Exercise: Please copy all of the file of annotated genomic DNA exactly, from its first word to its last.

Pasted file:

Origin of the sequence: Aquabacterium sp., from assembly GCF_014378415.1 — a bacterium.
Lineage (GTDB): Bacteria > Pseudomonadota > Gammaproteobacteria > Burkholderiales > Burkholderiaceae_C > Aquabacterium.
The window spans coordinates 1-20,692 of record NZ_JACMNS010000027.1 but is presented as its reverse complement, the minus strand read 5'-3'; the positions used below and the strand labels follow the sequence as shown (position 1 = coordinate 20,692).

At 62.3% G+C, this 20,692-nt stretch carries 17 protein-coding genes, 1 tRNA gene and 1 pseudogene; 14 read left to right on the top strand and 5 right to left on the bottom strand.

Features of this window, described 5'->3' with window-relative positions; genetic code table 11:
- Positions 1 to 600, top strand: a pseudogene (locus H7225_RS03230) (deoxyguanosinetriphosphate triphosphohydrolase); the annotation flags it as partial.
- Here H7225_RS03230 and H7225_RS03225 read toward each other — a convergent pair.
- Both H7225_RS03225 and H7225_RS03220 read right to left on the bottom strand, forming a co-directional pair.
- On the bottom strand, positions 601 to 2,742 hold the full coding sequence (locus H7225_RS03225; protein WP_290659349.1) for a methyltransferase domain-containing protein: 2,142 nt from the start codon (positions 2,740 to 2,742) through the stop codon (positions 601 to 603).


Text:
Origin of the sequence: Aquabacterium sp., from assembly GCF_014378415.1 — a bacterium.
Lineage (GTDB): Bacteria > Pseudomonadota > Gammaproteobacteria > Burkholderiales > Burkholderiaceae_C > Aquabacterium.
The window spans coordinates 1-20,692 of record NZ_JACMNS010000027.1 but is presented as its reverse complement, the minus strand read 5'-3'; the positions used below and the strand labels follow the sequence as shown (position 1 = coordinate 20,692).

At 62.3% G+C, this 20,692-nt stretch carries 17 protein-coding genes, 1 tRNA gene and 1 pseudogene; 14 read left to right on the top strand and 5 right to left on the bottom strand.

Features of this window, described 5'->3' with window-relative positions; genetic code table 11:
- Positions 1 to 600, top strand: a pseudogene (locus H7225_RS03230) (deoxyguanosinetriphosphate triphosphohydrolase); the annotation flags it as partial.
- Here H7225_RS03230 and H7225_RS03225 read toward each other — a convergent pair.
- Both H7225_RS03225 and H7225_RS03220 read right to left on the bottom strand, forming a co-directional pair.
- On the bottom strand, positions 601 to 2,742 hold the full coding sequence (locus H7225_RS03225; protein WP_290659349.1) for a methyltransferase domain-containing protein: 2,142 nt from the start codon (positions 2,740 to 2,742) through the stop codon (positions 601 to 603).